How to deal with microaggressions in the workplace, according to mindfulness coach with a Harvard MBA

What do you do when microaggressions at work start to affect your well-being? Many black employees resort to code switching, changing their appearance, or simply ignoring it. However, the stress that accompanies discrimination in the workplace can cause physical and mental harm, and exploring different methods of staying grounded could potentially be life-saving.

According to Harvard Medical School, discrimination can contribute to several health problems, like high blood pressure. According to a. especially for black women to learn which appeared in the International Journal of Environmental Research and Public Health and found an association between chronic discrimination and high blood pressure in a large sample of African American women.

Zhalisa “Zee” Clarke is a Harvard MBA who transitioned from leading teams at Fortune 500 companies to teaching mindfulness and breathwork. After experiencing firsthand the detrimental physical and mental effects of microaggression in the workplace, Clarke began her journey to find healing.

“I worked in the financial services sector in Silicon Valley for years, and during those years being a black woman was very challenging. I was passed over for promotions. I found my white co-workers paid a lot more than I did.” Clarke shares with CNBC Make It.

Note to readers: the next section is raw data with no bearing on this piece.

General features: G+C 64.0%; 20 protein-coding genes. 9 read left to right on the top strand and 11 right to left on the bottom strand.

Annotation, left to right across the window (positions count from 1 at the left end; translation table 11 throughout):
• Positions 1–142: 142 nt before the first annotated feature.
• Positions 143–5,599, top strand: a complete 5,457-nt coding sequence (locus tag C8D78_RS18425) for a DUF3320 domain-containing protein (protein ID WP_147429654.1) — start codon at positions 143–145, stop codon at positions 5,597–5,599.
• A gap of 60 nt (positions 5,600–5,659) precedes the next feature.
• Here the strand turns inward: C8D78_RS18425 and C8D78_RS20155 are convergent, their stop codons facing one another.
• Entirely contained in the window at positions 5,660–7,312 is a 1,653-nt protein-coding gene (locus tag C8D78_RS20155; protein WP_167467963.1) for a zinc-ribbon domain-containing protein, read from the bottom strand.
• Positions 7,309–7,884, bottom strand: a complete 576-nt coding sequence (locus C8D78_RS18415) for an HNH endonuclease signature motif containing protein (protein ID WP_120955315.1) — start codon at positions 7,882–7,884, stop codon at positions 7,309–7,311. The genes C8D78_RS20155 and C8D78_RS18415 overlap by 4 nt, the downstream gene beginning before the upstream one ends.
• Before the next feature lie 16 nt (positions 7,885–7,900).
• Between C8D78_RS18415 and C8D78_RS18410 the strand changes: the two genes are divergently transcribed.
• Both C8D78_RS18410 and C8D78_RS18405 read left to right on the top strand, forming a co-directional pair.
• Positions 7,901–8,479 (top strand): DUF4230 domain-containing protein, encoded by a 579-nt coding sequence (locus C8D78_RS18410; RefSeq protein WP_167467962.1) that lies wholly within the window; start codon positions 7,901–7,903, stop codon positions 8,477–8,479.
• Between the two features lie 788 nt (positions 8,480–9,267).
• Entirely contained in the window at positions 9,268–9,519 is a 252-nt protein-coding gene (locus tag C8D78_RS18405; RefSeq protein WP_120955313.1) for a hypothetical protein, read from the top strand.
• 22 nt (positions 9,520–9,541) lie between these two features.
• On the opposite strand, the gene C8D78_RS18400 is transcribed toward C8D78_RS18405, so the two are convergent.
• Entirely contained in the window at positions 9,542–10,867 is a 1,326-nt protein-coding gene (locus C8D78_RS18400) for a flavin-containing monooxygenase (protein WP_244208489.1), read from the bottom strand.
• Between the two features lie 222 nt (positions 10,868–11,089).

“I would say things in meetings and people would just completely ignore my comment. And then a white colleague could say exactly the same thing and be praised. And that started to affect my physical and emotional health. I can’t tell you how many sleepless nights I thought, ‘I’m going to get fired’ every day.”

This work exhaustion sent Clarke on a sabbatical to India where she received her yoga certification, became a sound healer and studied breathwork. Practitioners say these methods of elemental healing offer several health benefitssuch as reduced anxiety, lower cholesterol and blood pressure, and a reduced risk of heart disease, although not all have been proven.

Clarke recommends practicing mindfulness, which she describes as “observing how you are feeling and also what is happening around you,” for Black people experiencing work stress, discrimination and/or burnout. She uses the acronym RAIN to stay confident in these situations.

“R stands for recognize how you feel. When you are angry, realize that it is okay to be angry. The A stands for allowing it to be there, the opposite of sweeping it under the rug. I stands for examine. What are you experiencing right now and what do you need to make you feel better? And the N stands for nurture, do something about it.”

Clarke also urges black people to practice breathing techniques that can help “reduce anger and reduce fear.” These techniques can be a quick fix when you’re in an environment where you can’t necessarily step back to collect yourself.

Clarke has two breathing techniques that she does when she’s in the moment: belly breathing and 4-7-8 breathing.

Abdominal breathing stimulates your parasympathetic nervous system, which is responsible for the body’s resting and digestive response when the body is relaxed, resting, or feeding science direct.

“Breathe in and let your stomach expand like a balloon. And then exhale and let that belly come towards your spine.

Corresponding health line4-7-8 breathing helps rebalance the body and regulate the fight-or-flight response we feel when we’re stressed.

“Fear can be very debilitating,” Clarke says. “The 4-7-8 breathing where you count to four, breathe in, hold to seven and breathe out to eight is amazing for anxiety and insomnia.”


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